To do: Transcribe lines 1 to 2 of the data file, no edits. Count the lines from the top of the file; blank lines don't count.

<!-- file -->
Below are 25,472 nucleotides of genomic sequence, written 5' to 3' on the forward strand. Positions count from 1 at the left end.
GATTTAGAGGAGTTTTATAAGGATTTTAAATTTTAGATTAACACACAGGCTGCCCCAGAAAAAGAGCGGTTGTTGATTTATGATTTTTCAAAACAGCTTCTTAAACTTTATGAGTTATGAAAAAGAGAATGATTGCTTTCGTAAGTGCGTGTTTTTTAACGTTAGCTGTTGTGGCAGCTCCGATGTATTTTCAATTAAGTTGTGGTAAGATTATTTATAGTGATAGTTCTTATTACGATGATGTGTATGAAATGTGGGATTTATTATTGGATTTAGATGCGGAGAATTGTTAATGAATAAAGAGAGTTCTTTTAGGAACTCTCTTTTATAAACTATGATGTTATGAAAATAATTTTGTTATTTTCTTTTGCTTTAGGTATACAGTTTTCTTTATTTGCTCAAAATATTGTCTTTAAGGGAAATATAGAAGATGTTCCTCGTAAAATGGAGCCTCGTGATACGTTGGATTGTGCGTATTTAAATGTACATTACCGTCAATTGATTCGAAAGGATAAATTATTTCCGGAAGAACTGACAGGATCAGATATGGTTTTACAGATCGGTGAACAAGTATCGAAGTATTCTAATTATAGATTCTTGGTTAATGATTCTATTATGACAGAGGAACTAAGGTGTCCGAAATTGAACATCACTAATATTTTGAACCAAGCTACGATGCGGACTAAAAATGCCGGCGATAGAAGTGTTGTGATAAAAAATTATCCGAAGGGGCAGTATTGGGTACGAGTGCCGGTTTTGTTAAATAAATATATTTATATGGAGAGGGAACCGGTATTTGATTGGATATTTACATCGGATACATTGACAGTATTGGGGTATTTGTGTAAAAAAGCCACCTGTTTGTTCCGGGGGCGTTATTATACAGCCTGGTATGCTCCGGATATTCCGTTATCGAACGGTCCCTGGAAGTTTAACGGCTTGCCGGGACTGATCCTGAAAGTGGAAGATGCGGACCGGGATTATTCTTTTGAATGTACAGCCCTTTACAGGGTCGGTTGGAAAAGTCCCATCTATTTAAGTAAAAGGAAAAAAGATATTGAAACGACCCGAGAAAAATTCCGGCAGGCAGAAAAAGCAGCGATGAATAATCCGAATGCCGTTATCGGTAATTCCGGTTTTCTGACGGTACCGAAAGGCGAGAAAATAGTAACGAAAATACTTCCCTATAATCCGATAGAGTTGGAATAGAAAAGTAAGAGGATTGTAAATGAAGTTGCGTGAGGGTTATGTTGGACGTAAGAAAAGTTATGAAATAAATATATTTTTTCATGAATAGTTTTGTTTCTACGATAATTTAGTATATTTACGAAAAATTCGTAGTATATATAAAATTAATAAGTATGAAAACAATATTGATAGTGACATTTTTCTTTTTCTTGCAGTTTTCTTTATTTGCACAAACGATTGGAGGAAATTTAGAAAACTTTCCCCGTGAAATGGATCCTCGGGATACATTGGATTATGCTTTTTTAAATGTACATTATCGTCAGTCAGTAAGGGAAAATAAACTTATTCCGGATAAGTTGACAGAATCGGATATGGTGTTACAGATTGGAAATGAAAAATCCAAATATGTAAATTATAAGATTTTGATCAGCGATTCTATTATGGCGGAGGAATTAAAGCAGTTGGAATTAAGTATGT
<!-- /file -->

Below are 25,472 nucleotides of genomic sequence, written 5' to 3' on the forward strand. Positions count from 1 at the left end.
GATTTAGAGGAGTTTTATAAGGATTTTAAATTTTAGATTAACACACAGGCTGCCCCAGAAAAAGAGCGGTTGTTGATTTATGATTTTTCAAAACAGCTTCTTAAACTTTATGAGTTATGAAAAAGAGAATGATTGCTTTCGTAAGTGCGTGTTTTTTAACGTTAGCTGTTGTGGCAGCTCCGATGTATTTTCAATTAAGTTGTGGTAAGATTATTTATAGTGATAGTTCTTATTACGATGATGTGTATGAAATGTGGGATTTATTATTGGATTTAGATGCGGAGAATTGTTAATGAATAAAGAGAGTTCTTTTAGGAACTCTCTTTTATAAACTATGATGTTATGAAAATAATTTTGTTATTTTCTTTTGCTTTAGGTATACAGTTTTCTTTATTTGCTCAAAATATTGTCTTTAAGGGAAATATAGAAGATGTTCCTCGTAAAATGGAGCCTCGTGATACGTTGGATTGTGCGTATTTAAATGTACATTACCGTCAATTGATTCGAAAGGATAAATTATTTCCGGAAGAACTGACAGGATCAGATATGGTTTTACAGATCGGTGAACAAGTATCGAAGTATTCTAATTATAGATTCTTGGTTAATGATTCTATTATGACAGAGGAACTAAGGTGTCCGAAATTGAACATCACTAATATTTTGAACCAAGCTACGATGCGGACTAAAAATGCCGGCGATAGAAGTGTTGTGATAAAAAATTATCCGAAGGGGCAGTATTGGGTACGAGTGCCGGTTTTGTTAAATAAATATATTTATATGGAGAGGGAACCGGTATTTGATTGGATATTTACATCGGATACATTGACAGTATTGGGGTATTTGTGTAAAAAAGCCACCTGTTTGTTCCGGGGGCGTTATTATACAGCCTGGTATGCTCCGGATATTCCGTTATCGAACGGTCCCTGGAAGTTTAACGGCTTGCCGGGACTGATCCTGAAAGTGGAAGATGCGGACCGGGATTATTCTTTTGAATGTACAGCCCTTTACAGGGTCGGTTGGAAAAGTCCCATCTATTTAAGTAAAAGGAAAAAAGATATTGAAACGACCCGAGAAAAATTCCGGCAGGCAGAAAAAGCAGCGATGAATAATCCGAATGCCGTTATCGGTAATTCCGGTTTTCTGACGGTACCGAAAGGCGAGAAAATAGTAACGAAAATACTTCCCTATAATCCGATAGAGTTGGAATAGAAAAGTAAGAGGATTGTAAATGAAGTTGCGTGAGGGTTATGTTGGACGTAAGAAAAGTTATGAAATAAATATATTTTTTCATGAATAGTTTTGTTTCTACGATAATTTAGTATATTTACGAAAAATTCGTAGTATATATAAAATTAATAAGTATGAAAACAATATTGATAGTGACATTTTTCTTTTTCTTGCAGTTTTCTTTATTTGCACAAACGATTGGAGGAAATTTAGAAAACTTTCCCCGTGAAATGGATCCTCGGGATACATTGGATTATGCTTTTTTAAATGTACATTATCGTCAGTCAGTAAGGGAAAATAAACTTATTCCGGATAAGTTGACAGAATCGGATATGGTGTTACAGATTGGAAATGAAAAATCCAAATATGTAAATTATAAGATTTTGATCAGCGATTCTATTATGGCGGAGGAATTAAAGCAGTTGGAATTAAGTATGT